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Long Time Gone

Can American labor policies face the challenge of long-term joblessness?

But the biggest obstacle faced by the long-term unemployed may well be unemployment itself — a pattern known as “scarring,” where persistent unemployment itself stops them being rehired. A paper from the Boston Fed in 2012 found that, for people who had been unemployed for less than six months, as the number of available jobs rose, the jobless rate declined. For those out of work longer than six months, however, vacancies and the unemployment rate both rose. When one of the paper’s authors sent out 4,800 fictitious job applications, they found that inexperienced but newly jobless workers were far likelier to be called back than the experienced but long-unemployed.

the long-term unemployed

President Obama has proposed several policies aimed at helping the long-term unemployed. One would set up a National Infrastructure Bank and spend $40 billion on deferred-maintenance repairs. Another, the Community College to Career Fund Act, would award grants to educational institutions and state and local governments for better job-training programs. Congress has not approved them. In 2010 it passed a payroll-tax exemption for employers who hire the unemployed; this has since expired.

America is hardly the first country to face this problem. Across the European Union in 2012, the long-term unemployed comprised 62 percent of the total unemployed — a far greater share than in America, but around the same level it was in 2000. Few European countries share America’s odd aversion to active labor-market policies. Denmark, for instance, keeps unemployment low with flexible labour laws, relatively high unemployment benefits and education and job training. Germany takes much the same approach. In 2011 Denmark spent 2.3 percent of its GDP on active labor-market policies, compared with 0.1 percent for the United States. Among OECD countries, only Chile spent as small a share of GDP as that.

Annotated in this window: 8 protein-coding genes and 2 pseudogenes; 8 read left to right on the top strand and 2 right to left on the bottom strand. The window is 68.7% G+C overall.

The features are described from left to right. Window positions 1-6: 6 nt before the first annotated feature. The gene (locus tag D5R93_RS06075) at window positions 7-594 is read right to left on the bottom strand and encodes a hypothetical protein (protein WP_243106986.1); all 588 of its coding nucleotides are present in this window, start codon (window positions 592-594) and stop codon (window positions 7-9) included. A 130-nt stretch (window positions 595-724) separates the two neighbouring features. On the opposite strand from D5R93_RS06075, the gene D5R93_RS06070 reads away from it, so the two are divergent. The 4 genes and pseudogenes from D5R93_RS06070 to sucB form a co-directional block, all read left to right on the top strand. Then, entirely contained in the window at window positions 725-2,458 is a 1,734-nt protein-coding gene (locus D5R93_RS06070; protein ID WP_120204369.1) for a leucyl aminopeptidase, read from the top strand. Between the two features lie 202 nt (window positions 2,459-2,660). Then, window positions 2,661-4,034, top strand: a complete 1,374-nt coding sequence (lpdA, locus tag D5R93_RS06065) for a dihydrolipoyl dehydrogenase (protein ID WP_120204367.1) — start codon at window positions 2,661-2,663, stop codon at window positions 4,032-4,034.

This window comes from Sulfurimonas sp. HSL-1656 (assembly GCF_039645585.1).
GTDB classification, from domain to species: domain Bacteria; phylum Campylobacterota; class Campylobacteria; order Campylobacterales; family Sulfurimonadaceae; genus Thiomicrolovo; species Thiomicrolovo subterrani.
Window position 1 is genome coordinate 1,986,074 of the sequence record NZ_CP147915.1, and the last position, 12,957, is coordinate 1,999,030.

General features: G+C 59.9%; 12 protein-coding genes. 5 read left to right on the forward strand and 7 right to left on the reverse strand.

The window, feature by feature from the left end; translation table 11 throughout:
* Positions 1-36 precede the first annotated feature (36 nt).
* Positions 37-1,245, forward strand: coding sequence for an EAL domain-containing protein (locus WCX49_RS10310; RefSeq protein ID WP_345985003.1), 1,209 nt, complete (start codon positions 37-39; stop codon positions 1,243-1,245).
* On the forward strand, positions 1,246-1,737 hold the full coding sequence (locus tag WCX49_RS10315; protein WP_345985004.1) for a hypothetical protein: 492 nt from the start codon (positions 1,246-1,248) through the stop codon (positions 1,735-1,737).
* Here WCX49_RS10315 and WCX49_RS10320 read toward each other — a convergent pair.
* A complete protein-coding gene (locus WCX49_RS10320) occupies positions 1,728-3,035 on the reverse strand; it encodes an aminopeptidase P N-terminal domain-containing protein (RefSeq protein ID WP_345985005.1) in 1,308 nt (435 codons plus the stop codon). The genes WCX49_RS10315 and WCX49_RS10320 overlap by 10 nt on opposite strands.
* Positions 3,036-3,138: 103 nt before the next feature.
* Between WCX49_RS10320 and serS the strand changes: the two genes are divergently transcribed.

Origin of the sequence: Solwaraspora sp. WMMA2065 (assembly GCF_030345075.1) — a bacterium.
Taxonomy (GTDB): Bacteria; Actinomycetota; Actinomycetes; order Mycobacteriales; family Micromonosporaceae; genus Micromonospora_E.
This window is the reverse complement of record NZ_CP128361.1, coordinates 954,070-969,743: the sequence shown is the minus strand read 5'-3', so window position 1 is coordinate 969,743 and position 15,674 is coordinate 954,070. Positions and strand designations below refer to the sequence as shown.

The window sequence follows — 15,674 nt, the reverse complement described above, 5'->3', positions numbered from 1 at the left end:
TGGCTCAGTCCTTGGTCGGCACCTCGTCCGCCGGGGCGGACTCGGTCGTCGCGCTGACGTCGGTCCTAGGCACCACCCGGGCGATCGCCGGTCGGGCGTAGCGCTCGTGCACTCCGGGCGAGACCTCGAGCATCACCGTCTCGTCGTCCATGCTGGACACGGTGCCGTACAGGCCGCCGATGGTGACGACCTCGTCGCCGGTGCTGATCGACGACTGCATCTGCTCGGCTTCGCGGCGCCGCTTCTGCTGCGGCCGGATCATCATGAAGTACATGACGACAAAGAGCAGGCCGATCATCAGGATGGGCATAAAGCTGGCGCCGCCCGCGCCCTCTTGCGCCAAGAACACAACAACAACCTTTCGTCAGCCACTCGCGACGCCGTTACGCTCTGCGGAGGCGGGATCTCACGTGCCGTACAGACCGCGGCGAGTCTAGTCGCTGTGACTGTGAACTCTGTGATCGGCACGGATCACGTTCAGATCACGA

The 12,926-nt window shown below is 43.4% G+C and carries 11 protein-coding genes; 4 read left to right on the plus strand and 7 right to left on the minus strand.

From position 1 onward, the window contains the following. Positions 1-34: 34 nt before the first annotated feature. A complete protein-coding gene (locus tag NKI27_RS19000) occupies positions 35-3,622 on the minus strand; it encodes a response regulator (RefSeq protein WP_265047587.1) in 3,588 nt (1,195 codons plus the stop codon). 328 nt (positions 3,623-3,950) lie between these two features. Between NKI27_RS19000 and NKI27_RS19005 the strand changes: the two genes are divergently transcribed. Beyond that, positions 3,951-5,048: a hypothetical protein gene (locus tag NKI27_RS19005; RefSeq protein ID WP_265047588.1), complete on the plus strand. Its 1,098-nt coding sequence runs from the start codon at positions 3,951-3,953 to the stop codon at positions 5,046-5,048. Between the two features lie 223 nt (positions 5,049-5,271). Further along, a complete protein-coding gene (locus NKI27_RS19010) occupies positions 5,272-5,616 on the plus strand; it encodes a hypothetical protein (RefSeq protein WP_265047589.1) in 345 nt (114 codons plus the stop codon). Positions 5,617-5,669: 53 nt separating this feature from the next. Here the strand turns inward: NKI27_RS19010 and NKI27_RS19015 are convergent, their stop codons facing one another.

Yet there is not much hope for improvement in America’s polarized and poisonous political atmosphere. Instead, Congress will begin the new year by once again debating UI benefits. House Democrats have introduced legislation to extend benefits for three months, paid for by trimming farm subsidies. Harry Reid, the Senate majority leader, will try to pass a retroactive extension, without offsets, soon after the Senate reconvenes on January 6, a move Mr Obama says he supports. That is essentially an election-year dare: Republicans will either have to violate a core principle and vote for a measure that will raise the deficit, or they will have to hand Democrats a cudgel with which to thump them all the way to November.

© The Economist Newspaper Limited, London (January 4, 2014)


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